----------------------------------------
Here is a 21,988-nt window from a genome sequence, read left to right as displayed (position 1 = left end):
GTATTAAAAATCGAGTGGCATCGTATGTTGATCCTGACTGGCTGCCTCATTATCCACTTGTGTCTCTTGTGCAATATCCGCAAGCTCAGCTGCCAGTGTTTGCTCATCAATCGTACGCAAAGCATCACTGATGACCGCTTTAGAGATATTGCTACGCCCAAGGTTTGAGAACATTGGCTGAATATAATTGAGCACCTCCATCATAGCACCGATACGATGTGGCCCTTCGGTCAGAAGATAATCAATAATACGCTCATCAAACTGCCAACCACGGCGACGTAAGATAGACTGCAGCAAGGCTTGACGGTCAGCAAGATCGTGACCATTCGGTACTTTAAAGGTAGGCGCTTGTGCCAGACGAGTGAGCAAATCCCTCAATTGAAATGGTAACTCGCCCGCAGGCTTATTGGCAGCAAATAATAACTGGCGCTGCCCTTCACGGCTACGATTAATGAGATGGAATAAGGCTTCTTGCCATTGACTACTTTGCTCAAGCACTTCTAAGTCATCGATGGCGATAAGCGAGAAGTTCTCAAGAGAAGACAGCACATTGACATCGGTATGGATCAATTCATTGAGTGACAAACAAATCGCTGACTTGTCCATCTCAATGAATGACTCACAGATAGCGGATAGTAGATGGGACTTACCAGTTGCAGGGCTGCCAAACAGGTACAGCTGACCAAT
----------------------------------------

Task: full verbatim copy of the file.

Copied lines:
Here is a 21,988-nt window from a genome sequence, read left to right as displayed (position 1 = left end):
GTATTAAAAATCGAGTGGCATCGTATGTTGATCCTGACTGGCTGCCTCATTATCCACTTGTGTCTCTTGTGCAATATCCGCAAGCTCAGCTGCCAGTGTTTGCTCATCAATCGTACGCAAAGCATCACTGATGACCGCTTTAGAGATATTGCTACGCCCAAGGTTTGAGAACATTGGCTGAATATAATTGAGCACCTCCATCATAGCACCGATACGATGTGGCCCTTCGGTCAGAAGATAATCAATAATACGCTCATCAAACTGCCAACCACGGCGACGTAAGATAGACTGCAGCAAGGCTTGACGGTCAGCAAGATCGTGACCATTCGGTACTTTAAAGGTAGGCGCTTGTGCCAGACGAGTGAGCAAATCCCTCAATTGAAATGGTAACTCGCCCGCAGGCTTATTGGCAGCAAATAATAACTGGCGCTGCCCTTCACGGCTACGATTAATGAGATGGAATAAGGCTTCTTGCCATTGACTACTTTGCTCAAGCACTTCTAAGTCATCGATGGCGATAAGCGAGAAGTTCTCAAGAGAAGACAGCACATTGACATCGGTATGGATCAATTCATTGAGTGACAAACAAATCGCTGACTTGTCCATCTCAATGAATGACTCACAGATAGCGGATAGTAGATGGGACTTACCAGTTGCAGGGCTGCCAAACAGGTACAGCTGACCAAT